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The impact of menu energy labelling across socioeconomic groups: a systematic review

Sarink, Danja, Peeters, Anna, Freak-Poli, Rosanne, Beauchamp, Alison, Woods, Julie, Ball, Kylie and Backholer, Kathryn 2016, The impact of menu energy labelling across socioeconomic groups: a systematic review, Appetite, vol. 99, pp. 59-75, doi: 10.1016/j.appet.2015.12.022.

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Title The impact of menu energy labelling across socioeconomic groups: a systematic review
Author(s) Sarink, Danja
Peeters, AnnaORCID iD for Peeters, Anna orcid.org/0000-0003-4340-9132
Freak-Poli, Rosanne
Beauchamp, AlisonORCID iD for Beauchamp, Alison orcid.org/0000-0001-6555-6200
Woods, JulieORCID iD for Woods, Julie orcid.org/0000-0002-2717-310X
Ball, KylieORCID iD for Ball, Kylie orcid.org/0000-0003-2893-8415
Backholer, Kathryn
Journal name Appetite
Volume number 99
Start page 59
End page 75
Total pages 17
Publisher Elsevier
Place of publication Amsterdam, The Netherlands
Publication date 2016-04-01
ISSN 1095-8304
Keyword(s) menu energy labelling
obesity
socioeconomic position
Summary INTRODUCTION: Menu energy labelling at point of purchase is gaining traction worldwide, yet the potential impact for different socioeconomic groups is unclear. We aimed to summarise evidence on the effectiveness of menu energy labelling by socioeconomic position (SEP). METHODS: A systematic search for papers published to September 2015 was conducted using terms for labelling, food outlets, and SEP. Quality of studies was assessed. Results were summarised across stages of an intervention logic pathway. RESULTS: Eighteen articles were identified. Of twelve studies reporting the effect of menu energy labelling in low SEP populations, six reported on purchase outcomes. All but one of these reported no positive effect of the policy for this population. Two of the five studies that compared purchase outcomes of menu labelling across SEP groups reported that the policy was effective overall. These two studies reported either a significant decline in fast food calories purchased from consumers in high (but not low) SEP neighbourhoods or a significantly greater decline in calories purchased among consumers visiting stores in higher SEP neighbourhoods post policy implementation. Few studies were rated as moderate to high quality. CONCLUSIONS: The current evidence describing the impact of menu energy labelling within or across SEP is limited in quantity and quality. Of the two studies that reported a positive benefit of menu energy labelling overall, both identified a greater effect on fast food purchases among consumers visiting stores in high compared to low SEP neighbourhoods. It is difficult to know whether the absence of effectiveness reported in low SEP populations represents a true lack of effectiveness or is a result of a more general lack of policy effectiveness or the limited quality of the reviewed studies.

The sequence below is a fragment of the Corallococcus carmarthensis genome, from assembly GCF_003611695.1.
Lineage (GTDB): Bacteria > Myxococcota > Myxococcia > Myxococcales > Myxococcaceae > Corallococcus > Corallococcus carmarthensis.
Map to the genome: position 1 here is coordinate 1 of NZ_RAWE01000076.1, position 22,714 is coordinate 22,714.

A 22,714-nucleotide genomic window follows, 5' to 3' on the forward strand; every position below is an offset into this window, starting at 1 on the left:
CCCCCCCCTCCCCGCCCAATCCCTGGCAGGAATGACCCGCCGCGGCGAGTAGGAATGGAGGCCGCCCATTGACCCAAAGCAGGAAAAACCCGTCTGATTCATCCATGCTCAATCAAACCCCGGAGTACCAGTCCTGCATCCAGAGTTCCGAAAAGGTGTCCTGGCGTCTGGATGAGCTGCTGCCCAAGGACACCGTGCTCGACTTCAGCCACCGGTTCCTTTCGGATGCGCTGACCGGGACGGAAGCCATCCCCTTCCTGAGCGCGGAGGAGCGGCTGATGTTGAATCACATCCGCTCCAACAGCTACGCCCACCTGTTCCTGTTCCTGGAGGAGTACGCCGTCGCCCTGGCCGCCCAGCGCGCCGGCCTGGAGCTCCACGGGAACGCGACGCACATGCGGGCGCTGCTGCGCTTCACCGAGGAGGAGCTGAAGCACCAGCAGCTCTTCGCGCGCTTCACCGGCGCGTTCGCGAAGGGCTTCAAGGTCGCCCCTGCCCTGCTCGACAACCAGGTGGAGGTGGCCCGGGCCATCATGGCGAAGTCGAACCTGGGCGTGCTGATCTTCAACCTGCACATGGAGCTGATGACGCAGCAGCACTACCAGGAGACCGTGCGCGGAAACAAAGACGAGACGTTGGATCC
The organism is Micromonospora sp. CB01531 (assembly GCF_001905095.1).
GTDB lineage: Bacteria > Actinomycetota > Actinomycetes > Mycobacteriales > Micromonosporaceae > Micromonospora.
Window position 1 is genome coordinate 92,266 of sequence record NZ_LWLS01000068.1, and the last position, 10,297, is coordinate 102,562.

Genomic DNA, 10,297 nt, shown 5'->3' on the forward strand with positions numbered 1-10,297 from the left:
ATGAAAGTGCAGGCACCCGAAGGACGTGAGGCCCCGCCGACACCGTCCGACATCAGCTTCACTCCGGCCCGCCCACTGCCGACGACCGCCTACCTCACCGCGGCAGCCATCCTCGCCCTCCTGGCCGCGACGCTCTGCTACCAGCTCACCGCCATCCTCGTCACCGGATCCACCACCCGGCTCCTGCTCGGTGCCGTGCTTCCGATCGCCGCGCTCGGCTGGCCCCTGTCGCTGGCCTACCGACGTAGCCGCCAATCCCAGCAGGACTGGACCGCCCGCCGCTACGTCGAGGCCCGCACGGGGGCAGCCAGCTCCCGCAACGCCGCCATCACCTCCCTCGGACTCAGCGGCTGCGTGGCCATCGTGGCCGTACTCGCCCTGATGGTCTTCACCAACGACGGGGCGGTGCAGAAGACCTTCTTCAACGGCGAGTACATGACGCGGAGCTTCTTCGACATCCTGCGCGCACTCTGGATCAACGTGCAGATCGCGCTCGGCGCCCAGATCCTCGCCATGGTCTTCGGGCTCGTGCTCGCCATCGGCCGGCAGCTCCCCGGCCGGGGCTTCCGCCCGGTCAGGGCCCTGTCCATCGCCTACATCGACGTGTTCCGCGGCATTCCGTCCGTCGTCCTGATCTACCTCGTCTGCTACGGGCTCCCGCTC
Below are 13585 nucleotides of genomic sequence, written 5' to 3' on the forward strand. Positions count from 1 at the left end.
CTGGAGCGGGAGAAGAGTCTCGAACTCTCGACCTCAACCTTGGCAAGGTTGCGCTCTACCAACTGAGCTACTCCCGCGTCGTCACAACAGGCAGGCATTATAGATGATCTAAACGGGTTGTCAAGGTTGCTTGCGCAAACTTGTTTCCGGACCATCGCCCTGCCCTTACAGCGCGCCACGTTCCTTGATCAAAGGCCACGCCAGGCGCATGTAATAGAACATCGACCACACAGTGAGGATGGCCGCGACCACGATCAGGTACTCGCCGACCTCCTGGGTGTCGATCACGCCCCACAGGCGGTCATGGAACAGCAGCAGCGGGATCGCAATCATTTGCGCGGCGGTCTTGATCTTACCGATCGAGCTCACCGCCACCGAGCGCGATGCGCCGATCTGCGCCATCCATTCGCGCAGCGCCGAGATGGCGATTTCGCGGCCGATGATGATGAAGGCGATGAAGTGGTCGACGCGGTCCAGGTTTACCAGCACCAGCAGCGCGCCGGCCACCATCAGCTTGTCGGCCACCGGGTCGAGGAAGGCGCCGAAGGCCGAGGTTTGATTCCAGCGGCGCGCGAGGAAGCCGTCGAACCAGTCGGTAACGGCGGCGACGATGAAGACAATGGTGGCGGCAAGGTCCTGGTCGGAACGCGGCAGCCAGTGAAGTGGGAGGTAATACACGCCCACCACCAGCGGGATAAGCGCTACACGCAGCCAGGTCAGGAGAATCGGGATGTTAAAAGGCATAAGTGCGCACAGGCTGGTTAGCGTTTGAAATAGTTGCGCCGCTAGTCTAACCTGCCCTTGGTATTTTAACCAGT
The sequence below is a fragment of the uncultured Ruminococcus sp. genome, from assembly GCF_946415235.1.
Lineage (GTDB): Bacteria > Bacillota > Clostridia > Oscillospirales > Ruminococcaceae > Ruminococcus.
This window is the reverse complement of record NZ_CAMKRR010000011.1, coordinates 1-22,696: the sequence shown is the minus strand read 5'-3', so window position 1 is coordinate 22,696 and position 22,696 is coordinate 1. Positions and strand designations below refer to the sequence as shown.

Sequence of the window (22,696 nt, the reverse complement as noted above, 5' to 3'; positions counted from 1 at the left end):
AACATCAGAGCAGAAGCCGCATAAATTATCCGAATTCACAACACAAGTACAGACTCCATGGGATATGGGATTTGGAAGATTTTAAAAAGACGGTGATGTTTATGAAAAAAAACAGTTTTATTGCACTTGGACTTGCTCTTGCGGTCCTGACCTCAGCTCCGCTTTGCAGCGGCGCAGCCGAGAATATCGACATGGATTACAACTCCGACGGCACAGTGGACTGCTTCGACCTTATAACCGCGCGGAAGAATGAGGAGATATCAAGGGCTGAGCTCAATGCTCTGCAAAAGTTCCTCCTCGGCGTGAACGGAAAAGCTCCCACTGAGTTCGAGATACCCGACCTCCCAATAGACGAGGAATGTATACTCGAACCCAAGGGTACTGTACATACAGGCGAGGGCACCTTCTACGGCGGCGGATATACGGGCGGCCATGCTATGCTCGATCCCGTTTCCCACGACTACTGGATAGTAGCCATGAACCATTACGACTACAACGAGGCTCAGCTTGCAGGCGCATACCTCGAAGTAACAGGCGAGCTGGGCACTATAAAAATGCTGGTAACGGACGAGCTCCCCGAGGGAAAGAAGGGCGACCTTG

Language eng
DOI 10.1016/j.appet.2015.12.022
Field of Research 111104 Public Nutrition Intervention
Socio Economic Objective 920411 Nutrition
HERDC Research category C1 Refereed article in a scholarly journal
ERA Research output type C Journal article
Copyright notice ©2016, Elsevier
Persistent URL http://hdl.handle.net/10536/DRO/DU:30080588

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Every reasonable effort has been made to ensure that permission has been obtained for items included in DRO. If you believe that your rights have been infringed by this repository, please contact drosupport@deakin.edu.au.